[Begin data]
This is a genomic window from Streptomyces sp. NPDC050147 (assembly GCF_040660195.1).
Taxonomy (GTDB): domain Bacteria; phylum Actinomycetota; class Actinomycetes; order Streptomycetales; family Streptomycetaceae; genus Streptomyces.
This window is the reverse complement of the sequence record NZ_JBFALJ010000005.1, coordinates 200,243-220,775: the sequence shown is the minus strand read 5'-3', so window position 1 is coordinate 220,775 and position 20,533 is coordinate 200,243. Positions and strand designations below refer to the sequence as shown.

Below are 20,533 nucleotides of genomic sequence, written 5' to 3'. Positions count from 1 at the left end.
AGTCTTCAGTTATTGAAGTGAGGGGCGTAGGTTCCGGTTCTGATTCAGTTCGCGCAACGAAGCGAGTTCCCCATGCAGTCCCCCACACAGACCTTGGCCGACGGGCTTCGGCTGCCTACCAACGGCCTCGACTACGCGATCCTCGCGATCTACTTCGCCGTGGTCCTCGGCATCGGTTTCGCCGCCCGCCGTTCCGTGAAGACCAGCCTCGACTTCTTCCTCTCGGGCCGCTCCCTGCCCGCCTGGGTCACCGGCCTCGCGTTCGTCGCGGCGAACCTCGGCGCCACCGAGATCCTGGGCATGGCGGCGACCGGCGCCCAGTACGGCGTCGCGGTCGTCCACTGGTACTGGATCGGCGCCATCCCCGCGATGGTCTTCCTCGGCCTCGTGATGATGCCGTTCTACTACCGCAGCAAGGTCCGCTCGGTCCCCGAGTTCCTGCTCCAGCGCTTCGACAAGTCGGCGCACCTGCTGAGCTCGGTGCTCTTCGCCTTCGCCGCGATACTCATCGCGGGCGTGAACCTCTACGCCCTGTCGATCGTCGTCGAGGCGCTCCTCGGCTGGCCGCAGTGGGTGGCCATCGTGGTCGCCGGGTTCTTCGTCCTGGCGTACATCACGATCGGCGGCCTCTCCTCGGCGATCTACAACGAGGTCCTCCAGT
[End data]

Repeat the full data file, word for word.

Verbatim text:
This is a genomic window from Streptomyces sp. NPDC050147 (assembly GCF_040660195.1).
Taxonomy (GTDB): domain Bacteria; phylum Actinomycetota; class Actinomycetes; order Streptomycetales; family Streptomycetaceae; genus Streptomyces.
This window is the reverse complement of the sequence record NZ_JBFALJ010000005.1, coordinates 200,243-220,775: the sequence shown is the minus strand read 5'-3', so window position 1 is coordinate 220,775 and position 20,533 is coordinate 200,243. Positions and strand designations below refer to the sequence as shown.

Below are 20,533 nucleotides of genomic sequence, written 5' to 3'. Positions count from 1 at the left end.
AGTCTTCAGTTATTGAAGTGAGGGGCGTAGGTTCCGGTTCTGATTCAGTTCGCGCAACGAAGCGAGTTCCCCATGCAGTCCCCCACACAGACCTTGGCCGACGGGCTTCGGCTGCCTACCAACGGCCTCGACTACGCGATCCTCGCGATCTACTTCGCCGTGGTCCTCGGCATCGGTTTCGCCGCCCGCCGTTCCGTGAAGACCAGCCTCGACTTCTTCCTCTCGGGCCGCTCCCTGCCCGCCTGGGTCACCGGCCTCGCGTTCGTCGCGGCGAACCTCGGCGCCACCGAGATCCTGGGCATGGCGGCGACCGGCGCCCAGTACGGCGTCGCGGTCGTCCACTGGTACTGGATCGGCGCCATCCCCGCGATGGTCTTCCTCGGCCTCGTGATGATGCCGTTCTACTACCGCAGCAAGGTCCGCTCGGTCCCCGAGTTCCTGCTCCAGCGCTTCGACAAGTCGGCGCACCTGCTGAGCTCGGTGCTCTTCGCCTTCGCCGCGATACTCATCGCGGGCGTGAACCTCTACGCCCTGTCGATCGTCGTCGAGGCGCTCCTCGGCTGGCCGCAGTGGGTGGCCATCGTGGTCGCCGGGTTCTTCGTCCTGGCGTACATCACGATCGGCGGCCTCTCCTCGGCGATCTACAACGAGGTCCTCCAGT